By Luke Tonachel, Natural Resources Defense Council
New polling shows that any effort to weaken successful clean car standards would be unpopular in car country.
Residents of Michigan and Missouri support strong federal standards that require large improvements in the fuel economy of new cars and light trucks. Recent surveys conducted by Greenberg Quinlan Rosner Research for Michigan and by jointly Kiley & Company and American Viewpoint for Missouri and commissioned by NRDC find that a strong majority of Michiganders and Missourians support standards that require U.S. automobiles to increase from 25 miles per gallon (mpg) today to 40 mpg in year 2025.
The 40-mpg level is the real-world driving equivalent of the original 54.5 mpg standards for 2025 established by the federal government in 2012. These standards, however, are under attack by the Trump Administration. Weakening the standards would be a bad deal for America. Weaker standards increase our dependence on oil, put thousands of American jobs at risk and pollute the air for our children and future generations.
Greenberg Quinlan Rosner summarize the Michigan survey as follows:
- Strong support for the current planned increases on fuel efficiency standards. More than seven out of 10 Michiganders favor a proposal requiring that cars must get 40 miles per gallon by 2025; there is intensity behind the support, as 47 percent strongly favor the plan. Support is both broad and deep, as Democrats (92 percent), Independents (69 percent), and Republicans (51 percent) alike support the proposal.
- No appetite exists for weakening standards. Seventy-four percent of respondents believe that increases to fuel efficiency standards should be targeted at least 40 mpg or be increased beyond 40 mpg; just 21 percent support a decrease in the standards.
- Support for strong fuel efficiency standards remains high after a balanced debate on the proposal. After hearing information in favor of and in opposition to increasing fuel efficiency in vehicles, support holds strong at 67 percent…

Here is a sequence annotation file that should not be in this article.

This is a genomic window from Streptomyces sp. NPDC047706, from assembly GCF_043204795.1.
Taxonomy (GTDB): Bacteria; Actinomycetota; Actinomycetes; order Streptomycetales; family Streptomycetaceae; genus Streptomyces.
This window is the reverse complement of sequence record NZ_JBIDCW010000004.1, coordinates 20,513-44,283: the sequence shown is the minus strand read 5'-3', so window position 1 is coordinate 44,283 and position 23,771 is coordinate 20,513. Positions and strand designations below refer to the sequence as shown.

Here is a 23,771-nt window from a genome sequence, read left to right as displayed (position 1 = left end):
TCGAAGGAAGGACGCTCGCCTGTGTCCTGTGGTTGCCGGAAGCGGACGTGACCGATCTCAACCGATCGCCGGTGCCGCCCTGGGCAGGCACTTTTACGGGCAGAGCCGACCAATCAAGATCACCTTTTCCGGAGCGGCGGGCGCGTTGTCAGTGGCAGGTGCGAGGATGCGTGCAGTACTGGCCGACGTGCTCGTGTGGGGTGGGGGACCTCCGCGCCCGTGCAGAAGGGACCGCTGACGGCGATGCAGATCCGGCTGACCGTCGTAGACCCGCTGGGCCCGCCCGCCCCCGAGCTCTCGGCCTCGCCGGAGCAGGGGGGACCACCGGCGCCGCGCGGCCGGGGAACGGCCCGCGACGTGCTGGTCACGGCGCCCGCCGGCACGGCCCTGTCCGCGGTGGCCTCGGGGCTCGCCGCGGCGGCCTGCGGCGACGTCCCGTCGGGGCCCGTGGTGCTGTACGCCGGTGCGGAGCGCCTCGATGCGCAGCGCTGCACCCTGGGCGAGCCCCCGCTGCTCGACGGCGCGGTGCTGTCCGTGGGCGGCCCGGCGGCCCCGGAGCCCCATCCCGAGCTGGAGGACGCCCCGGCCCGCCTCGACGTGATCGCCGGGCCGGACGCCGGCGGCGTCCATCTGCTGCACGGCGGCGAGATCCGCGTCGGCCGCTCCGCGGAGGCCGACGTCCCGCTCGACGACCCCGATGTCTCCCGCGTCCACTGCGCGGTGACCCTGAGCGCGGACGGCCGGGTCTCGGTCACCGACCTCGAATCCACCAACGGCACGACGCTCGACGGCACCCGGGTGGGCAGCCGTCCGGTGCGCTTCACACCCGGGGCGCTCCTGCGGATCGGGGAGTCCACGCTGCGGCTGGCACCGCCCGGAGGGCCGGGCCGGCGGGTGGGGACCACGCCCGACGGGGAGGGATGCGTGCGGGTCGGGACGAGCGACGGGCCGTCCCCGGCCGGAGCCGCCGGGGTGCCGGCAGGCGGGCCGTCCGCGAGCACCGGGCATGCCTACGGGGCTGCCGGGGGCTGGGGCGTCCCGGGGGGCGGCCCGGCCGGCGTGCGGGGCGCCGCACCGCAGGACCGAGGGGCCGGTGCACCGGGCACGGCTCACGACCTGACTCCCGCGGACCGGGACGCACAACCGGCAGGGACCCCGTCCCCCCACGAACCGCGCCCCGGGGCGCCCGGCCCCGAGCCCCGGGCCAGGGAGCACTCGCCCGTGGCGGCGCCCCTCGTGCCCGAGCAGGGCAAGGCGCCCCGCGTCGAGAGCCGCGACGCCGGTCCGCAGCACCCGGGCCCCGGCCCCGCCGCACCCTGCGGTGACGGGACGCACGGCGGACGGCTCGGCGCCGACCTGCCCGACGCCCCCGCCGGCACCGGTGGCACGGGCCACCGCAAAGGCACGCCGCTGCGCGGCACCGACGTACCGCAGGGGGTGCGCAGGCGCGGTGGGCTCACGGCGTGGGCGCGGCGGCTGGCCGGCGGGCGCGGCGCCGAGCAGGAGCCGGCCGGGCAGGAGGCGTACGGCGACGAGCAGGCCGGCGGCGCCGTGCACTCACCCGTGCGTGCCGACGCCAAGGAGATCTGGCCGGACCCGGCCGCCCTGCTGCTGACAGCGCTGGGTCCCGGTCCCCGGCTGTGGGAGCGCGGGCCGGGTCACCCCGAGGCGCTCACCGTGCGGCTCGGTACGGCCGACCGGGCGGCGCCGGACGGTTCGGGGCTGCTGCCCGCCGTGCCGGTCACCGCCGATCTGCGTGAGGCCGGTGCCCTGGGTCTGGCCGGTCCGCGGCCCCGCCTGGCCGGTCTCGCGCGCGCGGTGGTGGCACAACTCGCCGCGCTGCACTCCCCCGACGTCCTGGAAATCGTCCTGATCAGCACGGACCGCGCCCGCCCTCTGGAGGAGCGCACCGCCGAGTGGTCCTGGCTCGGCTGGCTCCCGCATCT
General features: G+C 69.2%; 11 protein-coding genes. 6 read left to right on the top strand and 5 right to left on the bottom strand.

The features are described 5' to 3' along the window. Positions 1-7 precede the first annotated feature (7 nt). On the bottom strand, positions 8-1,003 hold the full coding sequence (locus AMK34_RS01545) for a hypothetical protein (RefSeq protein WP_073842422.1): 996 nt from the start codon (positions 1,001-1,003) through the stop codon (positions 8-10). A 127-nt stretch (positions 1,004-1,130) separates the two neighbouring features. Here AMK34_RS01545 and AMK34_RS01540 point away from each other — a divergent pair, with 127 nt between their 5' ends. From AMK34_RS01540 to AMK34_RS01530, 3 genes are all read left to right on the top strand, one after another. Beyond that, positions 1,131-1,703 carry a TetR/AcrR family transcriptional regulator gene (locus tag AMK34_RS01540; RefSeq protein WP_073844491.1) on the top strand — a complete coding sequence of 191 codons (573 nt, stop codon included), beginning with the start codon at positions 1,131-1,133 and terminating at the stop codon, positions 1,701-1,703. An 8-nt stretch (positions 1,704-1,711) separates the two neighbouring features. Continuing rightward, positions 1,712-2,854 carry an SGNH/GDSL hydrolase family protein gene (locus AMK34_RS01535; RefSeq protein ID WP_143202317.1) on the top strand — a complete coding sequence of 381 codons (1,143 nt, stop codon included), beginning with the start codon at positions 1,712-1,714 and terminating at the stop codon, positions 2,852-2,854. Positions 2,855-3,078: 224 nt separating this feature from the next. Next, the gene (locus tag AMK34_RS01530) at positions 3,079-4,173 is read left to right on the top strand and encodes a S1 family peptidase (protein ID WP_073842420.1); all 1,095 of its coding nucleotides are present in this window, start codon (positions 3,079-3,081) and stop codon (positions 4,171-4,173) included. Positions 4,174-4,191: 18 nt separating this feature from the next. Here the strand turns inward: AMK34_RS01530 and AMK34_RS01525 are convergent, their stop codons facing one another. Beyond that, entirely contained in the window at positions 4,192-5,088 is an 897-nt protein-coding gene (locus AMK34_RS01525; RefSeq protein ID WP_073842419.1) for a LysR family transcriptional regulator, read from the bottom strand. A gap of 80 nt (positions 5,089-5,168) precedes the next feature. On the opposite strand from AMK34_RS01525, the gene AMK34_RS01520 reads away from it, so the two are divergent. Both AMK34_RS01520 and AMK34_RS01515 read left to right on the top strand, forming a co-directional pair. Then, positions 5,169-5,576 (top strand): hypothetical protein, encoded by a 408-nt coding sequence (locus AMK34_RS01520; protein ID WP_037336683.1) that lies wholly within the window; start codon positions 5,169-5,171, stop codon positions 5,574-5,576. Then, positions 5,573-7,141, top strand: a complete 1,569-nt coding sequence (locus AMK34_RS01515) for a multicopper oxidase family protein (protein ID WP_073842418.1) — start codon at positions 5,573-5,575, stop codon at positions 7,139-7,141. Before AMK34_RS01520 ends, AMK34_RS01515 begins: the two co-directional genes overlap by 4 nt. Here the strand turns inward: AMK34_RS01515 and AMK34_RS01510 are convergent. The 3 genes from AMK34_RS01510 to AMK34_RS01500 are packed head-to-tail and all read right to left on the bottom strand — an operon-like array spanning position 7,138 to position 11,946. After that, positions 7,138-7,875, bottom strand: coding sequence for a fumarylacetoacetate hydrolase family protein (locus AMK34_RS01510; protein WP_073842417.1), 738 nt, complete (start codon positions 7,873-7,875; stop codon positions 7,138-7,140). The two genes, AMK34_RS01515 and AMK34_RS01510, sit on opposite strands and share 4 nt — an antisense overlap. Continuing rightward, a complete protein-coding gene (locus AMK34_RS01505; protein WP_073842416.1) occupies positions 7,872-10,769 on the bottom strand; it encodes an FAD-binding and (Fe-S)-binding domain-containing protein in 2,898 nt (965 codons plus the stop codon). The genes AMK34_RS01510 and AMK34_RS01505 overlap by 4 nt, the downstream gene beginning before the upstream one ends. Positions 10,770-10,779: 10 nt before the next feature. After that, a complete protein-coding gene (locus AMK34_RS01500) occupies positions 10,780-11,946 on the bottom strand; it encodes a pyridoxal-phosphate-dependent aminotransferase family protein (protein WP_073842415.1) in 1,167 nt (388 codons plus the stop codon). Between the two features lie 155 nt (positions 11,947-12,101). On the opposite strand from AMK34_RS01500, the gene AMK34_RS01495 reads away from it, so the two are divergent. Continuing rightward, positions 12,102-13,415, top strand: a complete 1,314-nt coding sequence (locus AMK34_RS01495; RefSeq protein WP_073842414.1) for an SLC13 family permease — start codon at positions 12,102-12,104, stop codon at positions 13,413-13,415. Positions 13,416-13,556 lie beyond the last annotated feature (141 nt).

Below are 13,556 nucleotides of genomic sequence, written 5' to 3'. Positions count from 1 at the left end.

- Protecting children’s health and creating new jobs and innovation in Michigan stand out as the most compelling reasons to support increase fuel efficiency standards. …They like that the standards will protect the environment and health of future generations; they also like that this proposal will encourage the development of new jobs, technologies, and innovations for auto manufacturers in Michigan.
Similar results were reported by Kiley & Company and American Viewpoint for the Missouri survey:
There is widespread support for the upcoming increase in fuel efficiency standards.
- 73% of Missourians favor the requirement that by 2025 all automobiles that are manufactured must get 40 miles per gallon, on average.
- Nearly six-in-ten Republicans (59%-34%) favor the requirement, with Independents (71%-26%) and Democrats (92%-5%) favoring it by even wider margins.
Very few Missourians want to weaken these standards.
- Only 22% of respondents believe that the 40 MPG requirement should be lowered, with 40% saying that it should stay at 40 MPG and 20% who believe the requirement should be increased.
After a balanced set of arguments, respondents continue to overwhelmingly support the new standard.
- Each respondent heard 4 arguments in favor of the new fuel standard and 4 arguments in opposition to them. After hearing these arguments, nearly two-thirds (64%) favor the new standard and only 33% oppose it.
The need for a clean and healthy environment for future generations is a compelling reason to support the new standards.
- At least two-thirds of respondents saw each of the supportive argument as convincing, with the health of future generations, investment in new technologies that will create jobs and saving consumers at the pump all compelling reasons to support the new 40 MPG requirement.
The robust survey results clearly demonstrate that Michiganders and Missourians want strong fuel efficiency standards to stay in place through 2025. These Americans understand how strong standards are important for safeguarding the environment and public health. Standards also drive innovation that can grow jobs. Weakening the standards would put these important benefits at risk.